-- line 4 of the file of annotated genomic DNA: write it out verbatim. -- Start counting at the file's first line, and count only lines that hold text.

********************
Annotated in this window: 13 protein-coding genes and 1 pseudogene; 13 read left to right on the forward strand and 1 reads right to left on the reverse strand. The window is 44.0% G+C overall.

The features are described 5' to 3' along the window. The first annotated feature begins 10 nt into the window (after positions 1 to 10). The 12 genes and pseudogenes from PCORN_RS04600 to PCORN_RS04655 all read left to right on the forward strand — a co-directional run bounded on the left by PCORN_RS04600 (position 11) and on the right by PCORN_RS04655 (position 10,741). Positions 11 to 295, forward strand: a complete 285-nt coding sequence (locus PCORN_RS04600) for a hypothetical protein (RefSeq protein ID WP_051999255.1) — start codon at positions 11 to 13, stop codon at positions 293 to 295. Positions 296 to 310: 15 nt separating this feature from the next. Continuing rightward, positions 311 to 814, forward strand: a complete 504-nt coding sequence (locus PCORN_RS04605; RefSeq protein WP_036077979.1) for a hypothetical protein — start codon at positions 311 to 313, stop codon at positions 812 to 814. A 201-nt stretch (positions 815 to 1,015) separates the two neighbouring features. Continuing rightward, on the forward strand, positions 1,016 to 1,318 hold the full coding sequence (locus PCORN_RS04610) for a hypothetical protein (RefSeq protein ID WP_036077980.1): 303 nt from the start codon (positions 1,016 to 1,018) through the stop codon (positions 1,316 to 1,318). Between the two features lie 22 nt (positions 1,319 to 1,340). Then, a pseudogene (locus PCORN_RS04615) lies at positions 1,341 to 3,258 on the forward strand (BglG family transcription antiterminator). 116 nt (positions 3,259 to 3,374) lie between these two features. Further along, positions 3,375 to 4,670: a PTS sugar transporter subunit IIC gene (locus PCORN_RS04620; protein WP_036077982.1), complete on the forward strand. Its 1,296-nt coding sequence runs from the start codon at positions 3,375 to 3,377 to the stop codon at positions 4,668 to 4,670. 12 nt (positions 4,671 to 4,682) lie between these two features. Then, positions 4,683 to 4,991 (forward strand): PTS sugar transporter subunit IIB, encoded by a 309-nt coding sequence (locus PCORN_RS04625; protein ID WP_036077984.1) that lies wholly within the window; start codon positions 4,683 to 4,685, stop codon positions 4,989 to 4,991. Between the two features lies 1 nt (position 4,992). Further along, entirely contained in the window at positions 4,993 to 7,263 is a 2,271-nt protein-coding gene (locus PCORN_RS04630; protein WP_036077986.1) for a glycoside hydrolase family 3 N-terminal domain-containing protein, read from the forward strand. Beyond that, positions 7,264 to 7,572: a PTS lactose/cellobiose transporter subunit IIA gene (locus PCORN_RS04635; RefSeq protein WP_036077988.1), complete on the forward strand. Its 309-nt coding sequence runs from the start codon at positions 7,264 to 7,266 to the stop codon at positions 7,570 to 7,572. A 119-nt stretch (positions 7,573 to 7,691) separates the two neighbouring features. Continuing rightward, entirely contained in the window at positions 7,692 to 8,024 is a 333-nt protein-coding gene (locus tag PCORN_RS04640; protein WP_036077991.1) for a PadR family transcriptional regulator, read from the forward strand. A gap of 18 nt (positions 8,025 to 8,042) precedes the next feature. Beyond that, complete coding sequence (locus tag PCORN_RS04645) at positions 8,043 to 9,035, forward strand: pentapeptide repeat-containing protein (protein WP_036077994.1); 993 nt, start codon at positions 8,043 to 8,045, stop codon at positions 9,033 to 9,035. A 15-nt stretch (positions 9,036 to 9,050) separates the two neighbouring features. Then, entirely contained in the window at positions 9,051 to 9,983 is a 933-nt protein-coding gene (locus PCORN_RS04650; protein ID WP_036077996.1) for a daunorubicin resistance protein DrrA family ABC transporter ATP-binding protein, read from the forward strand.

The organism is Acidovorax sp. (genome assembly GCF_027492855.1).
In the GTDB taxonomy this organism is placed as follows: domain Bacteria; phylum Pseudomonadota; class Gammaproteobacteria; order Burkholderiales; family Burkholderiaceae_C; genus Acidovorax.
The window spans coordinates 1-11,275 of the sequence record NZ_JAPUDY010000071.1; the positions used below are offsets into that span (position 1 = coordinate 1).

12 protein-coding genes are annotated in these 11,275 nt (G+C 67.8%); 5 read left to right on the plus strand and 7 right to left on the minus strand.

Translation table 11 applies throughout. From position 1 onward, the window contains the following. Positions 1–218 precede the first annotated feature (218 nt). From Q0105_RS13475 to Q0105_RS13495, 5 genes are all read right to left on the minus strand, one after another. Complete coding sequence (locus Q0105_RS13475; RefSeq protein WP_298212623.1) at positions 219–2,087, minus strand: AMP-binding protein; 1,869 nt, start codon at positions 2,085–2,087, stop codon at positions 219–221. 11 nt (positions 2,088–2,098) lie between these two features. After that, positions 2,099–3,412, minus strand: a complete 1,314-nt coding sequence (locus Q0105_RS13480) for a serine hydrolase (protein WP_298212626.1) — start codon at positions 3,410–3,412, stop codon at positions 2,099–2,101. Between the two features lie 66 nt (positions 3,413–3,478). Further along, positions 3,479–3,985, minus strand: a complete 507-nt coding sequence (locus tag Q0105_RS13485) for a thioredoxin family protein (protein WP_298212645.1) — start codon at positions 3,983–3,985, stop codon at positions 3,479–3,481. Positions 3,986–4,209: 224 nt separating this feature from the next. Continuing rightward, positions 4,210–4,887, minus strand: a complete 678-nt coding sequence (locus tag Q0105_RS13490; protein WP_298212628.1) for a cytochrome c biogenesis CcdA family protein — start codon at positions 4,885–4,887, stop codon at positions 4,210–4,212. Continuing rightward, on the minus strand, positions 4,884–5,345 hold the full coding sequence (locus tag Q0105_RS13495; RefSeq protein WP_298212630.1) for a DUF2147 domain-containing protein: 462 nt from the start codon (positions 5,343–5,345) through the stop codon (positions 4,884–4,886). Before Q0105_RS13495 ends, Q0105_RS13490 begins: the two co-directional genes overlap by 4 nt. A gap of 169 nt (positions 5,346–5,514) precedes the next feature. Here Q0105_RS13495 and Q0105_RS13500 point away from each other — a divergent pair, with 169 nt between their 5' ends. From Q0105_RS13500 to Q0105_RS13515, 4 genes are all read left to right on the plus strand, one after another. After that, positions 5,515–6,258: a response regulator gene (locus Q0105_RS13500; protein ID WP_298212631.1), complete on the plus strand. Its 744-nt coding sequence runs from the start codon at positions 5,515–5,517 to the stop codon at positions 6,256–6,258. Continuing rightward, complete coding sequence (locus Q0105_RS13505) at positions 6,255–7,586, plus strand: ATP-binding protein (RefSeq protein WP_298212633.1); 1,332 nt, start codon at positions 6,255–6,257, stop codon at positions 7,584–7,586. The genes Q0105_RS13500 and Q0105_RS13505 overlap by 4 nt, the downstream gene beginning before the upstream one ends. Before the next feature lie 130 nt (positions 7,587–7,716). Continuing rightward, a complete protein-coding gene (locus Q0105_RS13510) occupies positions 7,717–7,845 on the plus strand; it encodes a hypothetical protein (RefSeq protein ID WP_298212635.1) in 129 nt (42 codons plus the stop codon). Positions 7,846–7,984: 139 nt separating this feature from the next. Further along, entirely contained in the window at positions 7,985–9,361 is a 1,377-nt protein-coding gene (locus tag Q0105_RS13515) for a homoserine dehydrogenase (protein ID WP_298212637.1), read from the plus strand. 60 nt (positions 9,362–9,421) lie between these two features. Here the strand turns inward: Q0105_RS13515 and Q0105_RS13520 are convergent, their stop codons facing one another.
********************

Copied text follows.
In the GTDB taxonomy this organism is placed as follows: domain Bacteria; phylum Pseudomonadota; class Gammaproteobacteria; order Burkholderiales; family Burkholderiaceae_C; genus Acidovorax.